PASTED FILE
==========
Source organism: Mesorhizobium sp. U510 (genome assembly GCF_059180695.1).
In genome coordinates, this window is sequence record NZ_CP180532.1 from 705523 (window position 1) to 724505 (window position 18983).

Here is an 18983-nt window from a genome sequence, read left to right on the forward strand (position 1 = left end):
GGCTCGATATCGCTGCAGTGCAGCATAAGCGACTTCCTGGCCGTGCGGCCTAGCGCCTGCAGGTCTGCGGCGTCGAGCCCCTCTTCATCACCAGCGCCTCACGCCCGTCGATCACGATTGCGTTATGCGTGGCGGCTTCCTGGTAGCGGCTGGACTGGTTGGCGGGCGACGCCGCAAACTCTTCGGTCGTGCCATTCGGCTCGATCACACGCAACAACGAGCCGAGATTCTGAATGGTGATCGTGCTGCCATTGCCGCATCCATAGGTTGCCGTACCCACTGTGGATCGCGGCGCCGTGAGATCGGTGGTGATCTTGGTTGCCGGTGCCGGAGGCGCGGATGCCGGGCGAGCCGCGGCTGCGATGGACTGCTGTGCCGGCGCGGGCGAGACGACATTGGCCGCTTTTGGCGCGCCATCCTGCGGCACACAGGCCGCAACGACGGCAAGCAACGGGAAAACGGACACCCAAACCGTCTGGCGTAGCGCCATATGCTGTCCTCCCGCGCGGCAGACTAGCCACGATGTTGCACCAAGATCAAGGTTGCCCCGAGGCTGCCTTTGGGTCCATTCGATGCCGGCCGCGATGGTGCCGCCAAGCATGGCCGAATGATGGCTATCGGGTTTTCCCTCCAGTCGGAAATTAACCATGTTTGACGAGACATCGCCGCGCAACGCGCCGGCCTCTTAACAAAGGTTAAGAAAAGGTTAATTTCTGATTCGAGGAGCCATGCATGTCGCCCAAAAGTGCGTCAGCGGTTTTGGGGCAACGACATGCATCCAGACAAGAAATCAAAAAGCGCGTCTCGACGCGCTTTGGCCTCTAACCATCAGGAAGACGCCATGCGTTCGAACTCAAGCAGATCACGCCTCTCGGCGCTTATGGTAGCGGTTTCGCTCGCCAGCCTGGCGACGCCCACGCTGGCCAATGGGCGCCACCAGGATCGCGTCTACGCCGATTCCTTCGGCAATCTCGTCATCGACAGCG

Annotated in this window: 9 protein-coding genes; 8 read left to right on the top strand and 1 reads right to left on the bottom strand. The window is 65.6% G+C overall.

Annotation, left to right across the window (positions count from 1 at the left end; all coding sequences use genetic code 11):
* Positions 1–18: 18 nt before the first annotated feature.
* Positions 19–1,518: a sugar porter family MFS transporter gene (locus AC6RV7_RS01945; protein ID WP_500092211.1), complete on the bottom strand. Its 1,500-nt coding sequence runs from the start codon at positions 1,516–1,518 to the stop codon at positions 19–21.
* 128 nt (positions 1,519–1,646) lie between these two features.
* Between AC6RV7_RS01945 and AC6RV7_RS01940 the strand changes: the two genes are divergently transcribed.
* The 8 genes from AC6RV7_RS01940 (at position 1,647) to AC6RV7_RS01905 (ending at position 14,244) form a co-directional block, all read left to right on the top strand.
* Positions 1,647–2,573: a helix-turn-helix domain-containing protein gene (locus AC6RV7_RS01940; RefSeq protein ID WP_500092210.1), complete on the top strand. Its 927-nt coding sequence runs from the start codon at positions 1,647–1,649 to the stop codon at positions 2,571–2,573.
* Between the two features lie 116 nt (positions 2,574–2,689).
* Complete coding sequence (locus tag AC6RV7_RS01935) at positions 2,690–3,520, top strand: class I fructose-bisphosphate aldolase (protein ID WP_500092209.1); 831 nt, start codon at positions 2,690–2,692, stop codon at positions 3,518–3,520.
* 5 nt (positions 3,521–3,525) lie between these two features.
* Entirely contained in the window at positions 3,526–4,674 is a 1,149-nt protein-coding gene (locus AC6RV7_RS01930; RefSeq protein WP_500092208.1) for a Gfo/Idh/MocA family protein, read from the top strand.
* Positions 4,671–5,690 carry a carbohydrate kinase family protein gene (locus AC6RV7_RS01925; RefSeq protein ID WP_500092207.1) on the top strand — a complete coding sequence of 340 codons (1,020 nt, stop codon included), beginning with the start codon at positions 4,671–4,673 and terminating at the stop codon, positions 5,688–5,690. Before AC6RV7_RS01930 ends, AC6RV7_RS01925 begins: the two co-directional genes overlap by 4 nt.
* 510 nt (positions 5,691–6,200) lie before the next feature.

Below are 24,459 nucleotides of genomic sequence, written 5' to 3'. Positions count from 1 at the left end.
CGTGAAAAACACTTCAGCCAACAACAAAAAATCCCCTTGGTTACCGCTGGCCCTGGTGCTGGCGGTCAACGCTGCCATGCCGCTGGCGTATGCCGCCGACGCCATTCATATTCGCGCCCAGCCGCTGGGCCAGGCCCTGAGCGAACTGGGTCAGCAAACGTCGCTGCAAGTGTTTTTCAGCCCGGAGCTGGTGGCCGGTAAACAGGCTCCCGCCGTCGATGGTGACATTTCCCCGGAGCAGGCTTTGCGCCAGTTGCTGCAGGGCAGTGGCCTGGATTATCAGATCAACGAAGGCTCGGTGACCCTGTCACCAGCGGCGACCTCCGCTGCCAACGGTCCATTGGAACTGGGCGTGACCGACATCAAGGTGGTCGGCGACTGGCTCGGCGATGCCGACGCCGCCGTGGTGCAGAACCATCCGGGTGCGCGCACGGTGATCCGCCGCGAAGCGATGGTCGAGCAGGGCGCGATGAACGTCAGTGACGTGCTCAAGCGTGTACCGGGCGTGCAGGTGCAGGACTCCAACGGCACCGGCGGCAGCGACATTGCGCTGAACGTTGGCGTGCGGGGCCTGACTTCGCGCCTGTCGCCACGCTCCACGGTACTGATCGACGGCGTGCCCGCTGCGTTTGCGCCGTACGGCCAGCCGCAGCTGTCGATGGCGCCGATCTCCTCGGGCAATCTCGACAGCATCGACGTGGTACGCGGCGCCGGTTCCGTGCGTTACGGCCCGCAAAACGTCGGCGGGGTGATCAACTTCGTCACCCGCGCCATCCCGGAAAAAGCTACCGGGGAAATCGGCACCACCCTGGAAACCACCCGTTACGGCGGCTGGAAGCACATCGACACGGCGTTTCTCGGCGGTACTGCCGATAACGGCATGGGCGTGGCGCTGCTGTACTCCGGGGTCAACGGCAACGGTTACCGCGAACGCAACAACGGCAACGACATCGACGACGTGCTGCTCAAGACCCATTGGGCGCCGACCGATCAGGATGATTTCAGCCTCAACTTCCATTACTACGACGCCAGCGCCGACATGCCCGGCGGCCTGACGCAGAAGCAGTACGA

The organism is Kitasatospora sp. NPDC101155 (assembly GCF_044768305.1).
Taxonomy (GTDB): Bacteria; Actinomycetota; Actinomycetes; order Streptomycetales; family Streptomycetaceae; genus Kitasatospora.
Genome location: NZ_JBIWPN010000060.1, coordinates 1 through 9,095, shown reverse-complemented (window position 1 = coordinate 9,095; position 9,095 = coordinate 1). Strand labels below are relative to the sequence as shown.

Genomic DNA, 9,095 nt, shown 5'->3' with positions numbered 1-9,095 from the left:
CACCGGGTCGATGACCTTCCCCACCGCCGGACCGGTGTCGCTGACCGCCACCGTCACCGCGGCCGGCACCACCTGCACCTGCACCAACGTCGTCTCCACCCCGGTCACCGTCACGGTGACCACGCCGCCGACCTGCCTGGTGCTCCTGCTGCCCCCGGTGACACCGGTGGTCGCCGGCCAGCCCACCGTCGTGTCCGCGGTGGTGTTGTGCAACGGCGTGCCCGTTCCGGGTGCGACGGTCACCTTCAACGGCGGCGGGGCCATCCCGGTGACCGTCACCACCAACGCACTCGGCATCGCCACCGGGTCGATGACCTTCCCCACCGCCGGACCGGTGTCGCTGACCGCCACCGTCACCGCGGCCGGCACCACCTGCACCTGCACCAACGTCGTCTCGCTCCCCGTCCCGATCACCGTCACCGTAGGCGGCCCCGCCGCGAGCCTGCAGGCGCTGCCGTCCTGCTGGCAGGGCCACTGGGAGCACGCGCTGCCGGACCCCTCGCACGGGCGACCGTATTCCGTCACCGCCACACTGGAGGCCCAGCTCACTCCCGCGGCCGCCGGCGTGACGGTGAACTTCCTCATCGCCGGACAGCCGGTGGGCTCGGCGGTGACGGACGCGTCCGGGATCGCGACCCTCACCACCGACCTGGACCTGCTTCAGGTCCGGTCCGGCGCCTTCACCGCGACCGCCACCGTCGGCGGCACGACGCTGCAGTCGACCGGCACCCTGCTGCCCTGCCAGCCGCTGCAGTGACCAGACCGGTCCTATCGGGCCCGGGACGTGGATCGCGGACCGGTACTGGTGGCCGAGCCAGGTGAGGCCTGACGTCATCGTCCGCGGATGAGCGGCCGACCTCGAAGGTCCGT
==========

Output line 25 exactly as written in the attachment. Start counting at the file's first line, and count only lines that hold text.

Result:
CACCGGGTCGATGACCTTCCCCACCGCCGGACCGGTGTCGCTGACCGCCACCGTCACCGCGGCCGGCACCACCTGCACCTGCACCAACGTCGTCTCCACCCCGGTCACCGTCACGGTGACCACGCCGCCGACCTGCCTGGTGCTCCTGCTGCCCCCGGTGACACCGGTGGTCGCCGGCCAGCCCACCGTCGTGTCCGCGGTGGTGTTGTGCAACGGCGTGCCCGTTCCGGGTGCGACGGTCACCTTCAACGGCGGCGGGGCCATCCCGGTGACCGTCACCACCAACGCACTCGGCATCGCCACCGGGTCGATGACCTTCCCCACCGCCGGACCGGTGTCGCTGACCGCCACCGTCACCGCGGCCGGCACCACCTGCACCTGCACCAACGTCGTCTCGCTCCCCGTCCCGATCACCGTCACCGTAGGCGGCCCCGCCGCGAGCCTGCAGGCGCTGCCGTCCTGCTGGCAGGGCCACTGGGAGCACGCGCTGCCGGACCCCTCGCACGGGCGACCGTATTCCGTCACCGCCACACTGGAGGCCCAGCTCACTCCCGCGGCCGCCGGCGTGACGGTGAACTTCCTCATCGCCGGACAGCCGGTGGGCTCGGCGGTGACGGACGCGTCCGGGATCGCGACCCTCACCACCGACCTGGACCTGCTTCAGGTCCGGTCCGGCGCCTTCACCGCGACCGCCACCGTCGGCGGCACGACGCTGCAGTCGACCGGCACCCTGCTGCCCTGCCAGCCGCTGCAGTGACCAGACCGGTCCTATCGGGCCCGGGACGTGGATCGCGGACCGGTACTGGTGGCCGAGCCAGGTGAGGCCTGACGTCATCGTCCGCGGATGAGCGGCCGACCTCGAAGGTCCGT